Brick Court Chambers is a highly regarded set in the world of international arbitration that boasts a wealth of expertise across a number of industries, and has "heavy-hitting" barristers handling noteworthy cases in the energy, construction, mining and telecommunications sectors. Members are proficient at handling disputes under a variety of arbitral bodies, including the LCIA, ICC and the LMAA, and often act in ad hoc arbitrations. Barristers at the set also have extensive experience of enforcing and challenging arbitration awards.
Client service: "The set is smoothly organised and well functioning. The clerking services are excellent." "The clerks are very responsive and receptive. Both senior clerks, Paul Dennison and Tony Burgess, are very good."
Offers top-drawer expertise in negligence claims brought against a range of professionals and has recently been particularly active in major cases relating to accountancy, auditing and tax advice. The set is regularly instructed to defend the big four and other leading accountancy firms, having represented Ernst & Young in defence of a claim alleging negligent tax advice, as well as Grant Thornton in one of the leading cases on the applicability of the SAAMCO rule. Other clients include solicitors, insurance brokers and claimant companies. Interviewees report: "Brick Court has always been regarded as one of the top commercial sets and, as a solicitor, I have found they have always provided a first-rate service."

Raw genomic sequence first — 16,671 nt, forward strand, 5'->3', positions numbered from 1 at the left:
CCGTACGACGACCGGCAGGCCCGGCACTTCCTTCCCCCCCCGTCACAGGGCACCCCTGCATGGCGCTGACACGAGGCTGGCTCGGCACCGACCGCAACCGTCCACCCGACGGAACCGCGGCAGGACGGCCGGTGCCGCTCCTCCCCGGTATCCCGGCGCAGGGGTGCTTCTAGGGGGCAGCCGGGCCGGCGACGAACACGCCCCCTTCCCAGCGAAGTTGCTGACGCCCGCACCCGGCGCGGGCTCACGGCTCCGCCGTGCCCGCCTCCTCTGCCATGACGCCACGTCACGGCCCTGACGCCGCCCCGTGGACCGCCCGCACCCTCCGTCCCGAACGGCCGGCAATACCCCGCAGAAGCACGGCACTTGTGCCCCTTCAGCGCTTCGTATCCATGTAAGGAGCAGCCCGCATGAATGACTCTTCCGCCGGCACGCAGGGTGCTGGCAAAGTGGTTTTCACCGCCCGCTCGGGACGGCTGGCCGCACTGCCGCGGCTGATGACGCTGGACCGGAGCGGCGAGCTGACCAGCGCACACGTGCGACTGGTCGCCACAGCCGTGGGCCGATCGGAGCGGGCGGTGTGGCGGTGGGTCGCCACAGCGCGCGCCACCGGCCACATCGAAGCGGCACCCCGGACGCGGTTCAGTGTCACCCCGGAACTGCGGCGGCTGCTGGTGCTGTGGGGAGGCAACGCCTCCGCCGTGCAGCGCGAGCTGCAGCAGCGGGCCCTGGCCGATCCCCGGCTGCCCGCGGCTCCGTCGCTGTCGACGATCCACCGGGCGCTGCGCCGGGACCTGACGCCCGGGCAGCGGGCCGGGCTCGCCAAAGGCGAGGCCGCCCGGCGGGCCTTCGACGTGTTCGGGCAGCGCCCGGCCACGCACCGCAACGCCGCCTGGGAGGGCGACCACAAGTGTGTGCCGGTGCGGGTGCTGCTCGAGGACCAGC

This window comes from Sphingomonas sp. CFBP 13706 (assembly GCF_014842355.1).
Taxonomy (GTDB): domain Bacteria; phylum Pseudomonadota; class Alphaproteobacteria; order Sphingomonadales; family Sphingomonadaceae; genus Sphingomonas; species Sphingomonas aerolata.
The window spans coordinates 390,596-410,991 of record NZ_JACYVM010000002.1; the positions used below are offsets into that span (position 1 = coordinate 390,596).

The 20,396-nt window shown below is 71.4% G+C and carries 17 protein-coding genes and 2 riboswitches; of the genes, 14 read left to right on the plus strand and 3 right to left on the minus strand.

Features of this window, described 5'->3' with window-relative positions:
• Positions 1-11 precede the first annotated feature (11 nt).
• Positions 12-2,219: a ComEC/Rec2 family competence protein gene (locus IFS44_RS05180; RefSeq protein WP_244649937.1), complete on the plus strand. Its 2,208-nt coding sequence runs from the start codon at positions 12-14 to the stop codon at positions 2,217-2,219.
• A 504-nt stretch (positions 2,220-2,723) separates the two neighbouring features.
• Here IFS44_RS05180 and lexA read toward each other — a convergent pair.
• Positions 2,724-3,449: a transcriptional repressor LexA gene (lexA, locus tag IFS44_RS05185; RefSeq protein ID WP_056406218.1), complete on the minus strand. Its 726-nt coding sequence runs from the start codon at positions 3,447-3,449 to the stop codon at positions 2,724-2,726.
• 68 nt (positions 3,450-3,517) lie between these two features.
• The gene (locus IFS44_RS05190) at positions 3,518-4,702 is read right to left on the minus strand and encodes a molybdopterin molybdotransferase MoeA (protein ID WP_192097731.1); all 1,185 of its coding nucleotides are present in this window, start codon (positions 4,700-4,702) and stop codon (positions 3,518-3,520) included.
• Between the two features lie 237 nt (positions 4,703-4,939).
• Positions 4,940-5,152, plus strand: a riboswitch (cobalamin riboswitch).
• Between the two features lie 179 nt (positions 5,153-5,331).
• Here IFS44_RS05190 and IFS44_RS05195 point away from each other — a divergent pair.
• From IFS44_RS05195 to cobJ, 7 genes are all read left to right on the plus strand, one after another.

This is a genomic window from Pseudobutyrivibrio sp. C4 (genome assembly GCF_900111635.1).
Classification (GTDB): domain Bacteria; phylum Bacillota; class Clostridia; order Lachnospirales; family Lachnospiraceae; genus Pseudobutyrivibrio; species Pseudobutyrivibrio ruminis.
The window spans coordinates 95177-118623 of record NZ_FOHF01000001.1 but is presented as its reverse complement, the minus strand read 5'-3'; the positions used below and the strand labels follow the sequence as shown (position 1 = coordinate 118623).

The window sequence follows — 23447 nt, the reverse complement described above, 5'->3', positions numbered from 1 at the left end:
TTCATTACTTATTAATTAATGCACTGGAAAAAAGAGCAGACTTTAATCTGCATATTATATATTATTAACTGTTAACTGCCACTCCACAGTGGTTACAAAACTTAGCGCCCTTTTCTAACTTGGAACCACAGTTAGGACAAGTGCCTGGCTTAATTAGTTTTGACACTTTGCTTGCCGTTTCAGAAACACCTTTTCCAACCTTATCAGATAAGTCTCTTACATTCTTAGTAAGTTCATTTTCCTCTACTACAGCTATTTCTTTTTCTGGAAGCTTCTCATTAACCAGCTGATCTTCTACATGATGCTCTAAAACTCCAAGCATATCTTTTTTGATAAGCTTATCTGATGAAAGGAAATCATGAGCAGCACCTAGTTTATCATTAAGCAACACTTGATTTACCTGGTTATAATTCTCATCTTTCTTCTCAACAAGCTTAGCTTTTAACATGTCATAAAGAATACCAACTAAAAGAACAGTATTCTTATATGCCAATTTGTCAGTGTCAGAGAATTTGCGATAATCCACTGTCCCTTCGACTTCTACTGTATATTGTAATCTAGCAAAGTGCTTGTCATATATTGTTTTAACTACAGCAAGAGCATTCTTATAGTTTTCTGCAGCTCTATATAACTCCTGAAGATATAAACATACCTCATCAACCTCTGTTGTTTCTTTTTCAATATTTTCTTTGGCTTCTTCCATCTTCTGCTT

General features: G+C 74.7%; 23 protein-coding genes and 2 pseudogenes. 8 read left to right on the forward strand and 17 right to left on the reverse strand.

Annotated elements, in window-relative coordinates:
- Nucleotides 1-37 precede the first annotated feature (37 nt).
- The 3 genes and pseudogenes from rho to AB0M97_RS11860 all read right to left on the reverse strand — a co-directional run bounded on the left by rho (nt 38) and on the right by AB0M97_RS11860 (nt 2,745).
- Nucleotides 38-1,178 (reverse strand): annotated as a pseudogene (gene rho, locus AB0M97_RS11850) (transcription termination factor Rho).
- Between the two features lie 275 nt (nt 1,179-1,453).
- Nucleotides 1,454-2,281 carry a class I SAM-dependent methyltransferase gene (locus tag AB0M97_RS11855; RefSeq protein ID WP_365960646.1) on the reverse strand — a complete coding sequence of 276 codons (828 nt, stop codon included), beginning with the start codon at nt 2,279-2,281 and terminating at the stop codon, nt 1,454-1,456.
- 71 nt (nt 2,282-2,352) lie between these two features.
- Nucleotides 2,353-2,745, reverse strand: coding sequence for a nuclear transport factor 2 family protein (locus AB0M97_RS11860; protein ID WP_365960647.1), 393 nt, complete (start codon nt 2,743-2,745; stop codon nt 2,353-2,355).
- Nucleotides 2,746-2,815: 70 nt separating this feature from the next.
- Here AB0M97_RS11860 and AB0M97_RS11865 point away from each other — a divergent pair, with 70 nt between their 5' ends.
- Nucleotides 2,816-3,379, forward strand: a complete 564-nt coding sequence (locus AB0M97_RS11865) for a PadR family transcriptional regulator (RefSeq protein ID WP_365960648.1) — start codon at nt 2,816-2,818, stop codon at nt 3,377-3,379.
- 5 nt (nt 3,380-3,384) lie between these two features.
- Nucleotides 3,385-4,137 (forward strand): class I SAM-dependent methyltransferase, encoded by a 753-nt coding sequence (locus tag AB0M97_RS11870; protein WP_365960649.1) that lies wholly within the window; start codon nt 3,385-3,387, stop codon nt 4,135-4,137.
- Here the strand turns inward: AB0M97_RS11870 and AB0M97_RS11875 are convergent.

Client service: "The whole operation works well and the clerking team is very responsive and helpful."
A chambers with a solid bench of silks and juniors, offering particular expertise in competition matters in the telecoms sector. This expertise includes representing interveners in regulatory appeals and acting for telecoms companies before the Competition Appeal Tribunal. Barristers from the set are also instructed for non-contentious mandates regarding telecoms legislation, assisting both public bodies and telecoms operators. Member of chambers have expertise in both the UK and Irish telecoms regulatory landscapes.